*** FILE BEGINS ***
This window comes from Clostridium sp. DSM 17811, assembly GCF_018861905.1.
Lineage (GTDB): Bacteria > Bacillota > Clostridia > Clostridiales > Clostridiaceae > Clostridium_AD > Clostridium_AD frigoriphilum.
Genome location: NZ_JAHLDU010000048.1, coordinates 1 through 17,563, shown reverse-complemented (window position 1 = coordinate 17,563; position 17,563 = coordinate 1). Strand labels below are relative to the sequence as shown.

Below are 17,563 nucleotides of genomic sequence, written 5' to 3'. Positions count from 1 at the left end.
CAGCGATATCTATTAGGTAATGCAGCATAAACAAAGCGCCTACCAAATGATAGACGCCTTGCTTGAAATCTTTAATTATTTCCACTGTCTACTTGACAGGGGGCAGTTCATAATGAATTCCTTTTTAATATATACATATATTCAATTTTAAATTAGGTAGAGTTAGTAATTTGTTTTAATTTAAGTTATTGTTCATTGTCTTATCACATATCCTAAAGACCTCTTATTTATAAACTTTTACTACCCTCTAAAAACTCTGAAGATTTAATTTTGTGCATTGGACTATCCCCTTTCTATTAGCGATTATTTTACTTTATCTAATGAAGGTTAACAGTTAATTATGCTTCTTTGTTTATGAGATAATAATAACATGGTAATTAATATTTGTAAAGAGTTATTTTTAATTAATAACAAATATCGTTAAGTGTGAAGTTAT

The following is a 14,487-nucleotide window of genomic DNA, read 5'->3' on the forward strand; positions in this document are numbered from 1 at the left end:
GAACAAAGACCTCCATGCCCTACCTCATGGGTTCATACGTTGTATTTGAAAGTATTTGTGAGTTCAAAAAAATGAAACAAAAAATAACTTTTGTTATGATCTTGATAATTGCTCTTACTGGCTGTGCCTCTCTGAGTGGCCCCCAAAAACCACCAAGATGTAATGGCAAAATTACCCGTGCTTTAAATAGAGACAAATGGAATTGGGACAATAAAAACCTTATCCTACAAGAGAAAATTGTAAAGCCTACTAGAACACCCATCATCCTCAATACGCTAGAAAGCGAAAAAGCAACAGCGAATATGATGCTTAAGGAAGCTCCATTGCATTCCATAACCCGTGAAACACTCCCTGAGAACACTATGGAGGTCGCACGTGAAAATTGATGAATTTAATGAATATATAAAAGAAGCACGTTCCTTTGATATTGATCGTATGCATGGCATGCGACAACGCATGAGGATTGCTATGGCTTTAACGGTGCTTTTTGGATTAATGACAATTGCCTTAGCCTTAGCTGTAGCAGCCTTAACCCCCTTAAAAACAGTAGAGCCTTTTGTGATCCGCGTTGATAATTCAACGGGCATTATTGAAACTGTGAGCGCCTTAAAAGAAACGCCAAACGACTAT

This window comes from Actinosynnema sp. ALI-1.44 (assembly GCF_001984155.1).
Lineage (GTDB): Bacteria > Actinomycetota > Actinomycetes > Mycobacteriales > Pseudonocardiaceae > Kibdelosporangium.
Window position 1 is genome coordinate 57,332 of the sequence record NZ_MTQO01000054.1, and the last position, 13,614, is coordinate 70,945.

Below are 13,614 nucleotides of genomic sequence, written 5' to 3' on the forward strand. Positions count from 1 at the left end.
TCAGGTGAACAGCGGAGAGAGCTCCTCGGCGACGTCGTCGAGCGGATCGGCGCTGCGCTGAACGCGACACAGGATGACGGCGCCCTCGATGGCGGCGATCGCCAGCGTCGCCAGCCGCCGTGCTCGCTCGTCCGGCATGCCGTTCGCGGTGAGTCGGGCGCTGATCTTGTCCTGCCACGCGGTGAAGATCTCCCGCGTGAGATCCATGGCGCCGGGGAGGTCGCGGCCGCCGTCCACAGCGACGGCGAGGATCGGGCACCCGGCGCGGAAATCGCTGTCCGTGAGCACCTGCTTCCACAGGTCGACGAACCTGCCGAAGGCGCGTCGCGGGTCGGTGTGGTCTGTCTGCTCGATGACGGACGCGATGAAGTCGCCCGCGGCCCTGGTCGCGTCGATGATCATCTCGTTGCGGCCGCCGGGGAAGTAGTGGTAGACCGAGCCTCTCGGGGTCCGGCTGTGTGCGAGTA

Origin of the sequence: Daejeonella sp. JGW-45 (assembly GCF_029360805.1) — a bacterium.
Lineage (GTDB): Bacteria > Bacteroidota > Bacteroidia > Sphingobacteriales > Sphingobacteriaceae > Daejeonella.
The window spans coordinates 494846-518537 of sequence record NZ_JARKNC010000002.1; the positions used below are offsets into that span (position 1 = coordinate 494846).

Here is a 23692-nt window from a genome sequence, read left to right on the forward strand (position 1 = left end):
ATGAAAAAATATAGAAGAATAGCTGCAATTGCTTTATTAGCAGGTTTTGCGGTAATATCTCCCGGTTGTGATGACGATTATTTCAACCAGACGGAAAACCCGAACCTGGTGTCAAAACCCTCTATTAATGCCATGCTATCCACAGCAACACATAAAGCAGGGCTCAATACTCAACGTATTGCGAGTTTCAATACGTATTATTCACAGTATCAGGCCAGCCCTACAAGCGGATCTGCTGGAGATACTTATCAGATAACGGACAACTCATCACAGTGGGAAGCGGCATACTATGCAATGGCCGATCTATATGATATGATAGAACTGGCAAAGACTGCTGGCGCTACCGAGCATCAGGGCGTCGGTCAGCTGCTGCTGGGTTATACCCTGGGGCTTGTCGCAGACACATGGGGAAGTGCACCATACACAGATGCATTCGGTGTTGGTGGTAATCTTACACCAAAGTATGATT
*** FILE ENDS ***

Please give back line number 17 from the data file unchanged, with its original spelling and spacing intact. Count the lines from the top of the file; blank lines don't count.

ATGAAAAAATATAGAAGAATAGCTGCAATTGCTTTATTAGCAGGTTTTGCGGTAATATCTCCCGGTTGTGATGACGATTATTTCAACCAGACGGAAAACCCGAACCTGGTGTCAAAACCCTCTATTAATGCCATGCTATCCACAGCAACACATAAAGCAGGGCTCAATACTCAACGTATTGCGAGTTTCAATACGTATTATTCACAGTATCAGGCCAGCCCTACAAGCGGATCTGCTGGAGATACTTATCAGATAACGGACAACTCATCACAGTGGGAAGCGGCATACTATGCAATGGCCGATCTATATGATATGATAGAACTGGCAAAGACTGCTGGCGCTACCGAGCATCAGGGCGTCGGTCAGCTGCTGCTGGGTTATACCCTGGGGCTTGTCGCAGACACATGGGGAAGTGCACCATACACAGATGCATTCGGTGTTGGTGGTAATCTTACACCAAAGTATGATT